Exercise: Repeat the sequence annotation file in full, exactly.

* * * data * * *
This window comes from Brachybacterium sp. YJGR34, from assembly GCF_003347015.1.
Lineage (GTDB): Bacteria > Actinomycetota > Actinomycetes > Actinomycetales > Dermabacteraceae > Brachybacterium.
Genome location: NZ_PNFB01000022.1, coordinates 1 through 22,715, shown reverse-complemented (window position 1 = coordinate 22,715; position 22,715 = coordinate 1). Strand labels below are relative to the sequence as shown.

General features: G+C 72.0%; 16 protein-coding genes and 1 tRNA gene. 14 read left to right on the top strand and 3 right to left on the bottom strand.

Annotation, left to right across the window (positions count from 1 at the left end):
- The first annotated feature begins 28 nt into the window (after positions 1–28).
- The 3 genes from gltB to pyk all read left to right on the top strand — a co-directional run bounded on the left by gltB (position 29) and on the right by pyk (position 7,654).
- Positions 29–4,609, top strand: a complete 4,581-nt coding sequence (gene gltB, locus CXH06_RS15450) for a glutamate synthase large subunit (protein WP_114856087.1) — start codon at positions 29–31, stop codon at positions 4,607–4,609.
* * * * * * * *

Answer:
This window comes from Brachybacterium sp. YJGR34, from assembly GCF_003347015.1.
Lineage (GTDB): Bacteria > Actinomycetota > Actinomycetes > Actinomycetales > Dermabacteraceae > Brachybacterium.
Genome location: NZ_PNFB01000022.1, coordinates 1 through 22,715, shown reverse-complemented (window position 1 = coordinate 22,715; position 22,715 = coordinate 1). Strand labels below are relative to the sequence as shown.

General features: G+C 72.0%; 16 protein-coding genes and 1 tRNA gene. 14 read left to right on the top strand and 3 right to left on the bottom strand.

Annotation, left to right across the window (positions count from 1 at the left end):
- The first annotated feature begins 28 nt into the window (after positions 1–28).
- The 3 genes from gltB to pyk all read left to right on the top strand — a co-directional run bounded on the left by gltB (position 29) and on the right by pyk (position 7,654).
- Positions 29–4,609, top strand: a complete 4,581-nt coding sequence (gene gltB, locus CXH06_RS15450) for a glutamate synthase large subunit (protein WP_114856087.1) — start codon at positions 29–31, stop codon at positions 4,607–4,609.